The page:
”All ideas grow out of other ideas” – Anish Kapoor
Although not a revolutionary idea in planning your analysis for the long term, it is something that is scarcely written about to date.
Cross discipline amalgamation is a great way of developing new theories and adapting them across to your own discipline. Given a large percentage of people in analysis have a sports science degree or related and that the strength and conditioning industry in many ways was the analysis of 20 years ago, it makes a lot of sense to adapt what they do and apply it to what we do in analysis.
I have adapted Mayveyev’s theory of sports training periodisation. Matveyev’s theory was to plan to do more generic and foundational work first and then increase the specificity with time. Below is Metveyev’s theory and you can read more about it here.
Metveyev’s Periodisation of Strength and Conditioning
Adapted for Sports Analysis by BF Sports Analysis
By adapting Metveyev’s theory to sports analysis, it comparably works in increasing specificity with time.
To start with, well applied long term research will have a more enduring benefit that is far more difficult for opponents to replicate than week to week analysis. An example of longer term research would be our projects such as The Lineout Project with Connacht Forward’s Coach Dewald Senekal, where we examined every lineout in the 2020 and 2021 6 Nations. Reflecting and improving your own processes will enhance your ability to use analysis or speed up your process the following season, each and every week.
After a general sport focus, focusing on your own team becomes a logical step. You will get a return in each and every match by improving role clarity for players, finding and correcting recurring system/technique/decision making errors in training or pre-season and early season matches. BF Sports Analysis for example helps in this process by producing BFSA Playbooks (Dewald Senekal Case Study | Terenure College RFC Case Study).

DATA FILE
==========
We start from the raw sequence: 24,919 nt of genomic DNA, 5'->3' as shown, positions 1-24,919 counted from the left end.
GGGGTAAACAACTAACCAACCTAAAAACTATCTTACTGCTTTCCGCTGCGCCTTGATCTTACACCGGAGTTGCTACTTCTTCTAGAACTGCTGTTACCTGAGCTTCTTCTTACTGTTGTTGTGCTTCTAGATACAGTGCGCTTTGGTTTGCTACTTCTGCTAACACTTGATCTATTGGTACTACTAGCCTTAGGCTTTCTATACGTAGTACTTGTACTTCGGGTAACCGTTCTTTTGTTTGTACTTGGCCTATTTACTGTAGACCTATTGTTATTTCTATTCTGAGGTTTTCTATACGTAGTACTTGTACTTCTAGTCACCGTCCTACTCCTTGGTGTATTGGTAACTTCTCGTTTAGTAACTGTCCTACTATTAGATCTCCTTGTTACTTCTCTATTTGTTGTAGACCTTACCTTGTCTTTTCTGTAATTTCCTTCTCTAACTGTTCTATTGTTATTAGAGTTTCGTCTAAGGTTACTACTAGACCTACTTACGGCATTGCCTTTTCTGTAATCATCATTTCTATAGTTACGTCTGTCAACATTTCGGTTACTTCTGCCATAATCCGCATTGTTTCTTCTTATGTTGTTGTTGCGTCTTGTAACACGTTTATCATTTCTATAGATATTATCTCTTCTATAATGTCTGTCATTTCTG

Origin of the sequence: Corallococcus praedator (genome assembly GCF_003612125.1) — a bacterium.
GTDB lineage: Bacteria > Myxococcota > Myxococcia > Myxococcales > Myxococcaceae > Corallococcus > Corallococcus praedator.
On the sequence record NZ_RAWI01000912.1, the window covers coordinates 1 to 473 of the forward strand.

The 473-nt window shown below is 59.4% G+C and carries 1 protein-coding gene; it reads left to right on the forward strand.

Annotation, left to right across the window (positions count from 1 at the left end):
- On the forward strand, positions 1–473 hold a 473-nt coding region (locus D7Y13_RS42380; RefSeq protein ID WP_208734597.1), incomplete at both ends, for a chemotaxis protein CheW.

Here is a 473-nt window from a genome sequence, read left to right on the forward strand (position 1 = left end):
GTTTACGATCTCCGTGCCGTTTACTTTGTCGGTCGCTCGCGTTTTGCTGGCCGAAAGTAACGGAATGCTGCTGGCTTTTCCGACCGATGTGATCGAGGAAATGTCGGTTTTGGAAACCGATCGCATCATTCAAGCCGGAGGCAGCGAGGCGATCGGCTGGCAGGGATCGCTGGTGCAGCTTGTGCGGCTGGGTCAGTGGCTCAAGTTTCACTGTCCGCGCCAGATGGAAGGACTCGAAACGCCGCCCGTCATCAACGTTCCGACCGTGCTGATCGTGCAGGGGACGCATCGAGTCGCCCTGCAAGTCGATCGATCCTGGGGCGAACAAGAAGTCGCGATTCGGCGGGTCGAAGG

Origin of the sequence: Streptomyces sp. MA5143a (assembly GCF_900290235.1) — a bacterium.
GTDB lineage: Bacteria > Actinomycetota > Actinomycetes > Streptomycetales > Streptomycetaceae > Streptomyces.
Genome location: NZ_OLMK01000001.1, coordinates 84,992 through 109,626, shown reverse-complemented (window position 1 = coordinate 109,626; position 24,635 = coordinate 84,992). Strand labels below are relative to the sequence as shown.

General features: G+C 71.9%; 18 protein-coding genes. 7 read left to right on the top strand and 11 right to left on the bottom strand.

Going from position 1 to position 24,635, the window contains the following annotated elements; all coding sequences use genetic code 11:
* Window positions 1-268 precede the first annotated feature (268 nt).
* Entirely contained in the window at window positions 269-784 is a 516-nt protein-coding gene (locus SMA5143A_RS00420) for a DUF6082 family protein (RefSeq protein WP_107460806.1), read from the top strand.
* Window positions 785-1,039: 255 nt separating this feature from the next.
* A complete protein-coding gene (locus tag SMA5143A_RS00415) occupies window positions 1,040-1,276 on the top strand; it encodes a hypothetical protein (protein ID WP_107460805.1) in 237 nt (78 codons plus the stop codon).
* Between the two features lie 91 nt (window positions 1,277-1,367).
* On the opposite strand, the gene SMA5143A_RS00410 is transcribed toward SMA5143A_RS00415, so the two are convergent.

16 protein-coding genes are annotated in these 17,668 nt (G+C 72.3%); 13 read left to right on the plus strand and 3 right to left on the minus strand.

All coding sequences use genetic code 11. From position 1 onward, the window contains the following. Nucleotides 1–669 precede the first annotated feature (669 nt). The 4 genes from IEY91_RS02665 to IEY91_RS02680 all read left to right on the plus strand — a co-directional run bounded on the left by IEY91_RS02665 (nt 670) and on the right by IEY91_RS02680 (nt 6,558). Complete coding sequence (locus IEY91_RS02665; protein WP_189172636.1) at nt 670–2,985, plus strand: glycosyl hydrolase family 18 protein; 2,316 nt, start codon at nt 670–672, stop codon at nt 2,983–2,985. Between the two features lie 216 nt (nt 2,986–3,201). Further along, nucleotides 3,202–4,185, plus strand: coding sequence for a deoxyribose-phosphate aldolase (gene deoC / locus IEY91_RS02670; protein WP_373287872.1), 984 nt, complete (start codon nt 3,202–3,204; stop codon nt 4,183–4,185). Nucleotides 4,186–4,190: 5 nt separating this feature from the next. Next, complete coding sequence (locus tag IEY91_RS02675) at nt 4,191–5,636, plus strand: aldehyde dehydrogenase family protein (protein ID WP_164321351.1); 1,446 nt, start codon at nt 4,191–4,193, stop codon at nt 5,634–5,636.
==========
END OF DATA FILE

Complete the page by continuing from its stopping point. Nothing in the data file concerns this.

When the season starts, your problems will likely be easy to observe and spot with your eyes and in theory, you should be able to correct lots of things quickly. To help prioritise those huge number of things you want to improve, you can use some basic observation enhancing analysis techniques such as The Listing Method.
After a few games, using your observation skills will experience what is known as the law of diminishing returns and you will have to look deeper to find out what would be the most effective place you can utilise your training time and energy. This is when BF Sports Analysis would produce a block report for client. We offer this both for every week clients and also can undertake a project to do them all at once.
After a period of time of concentrating on your limitations as a team, you will again see a law of diminishing returns and that focusing on your team as a whole will begin producing less return from your work and that your limitations to improved performance are more limited by individuals. As a rule of thumb, the lower the level of rugby you are playing, the longer it takes to get to that stage.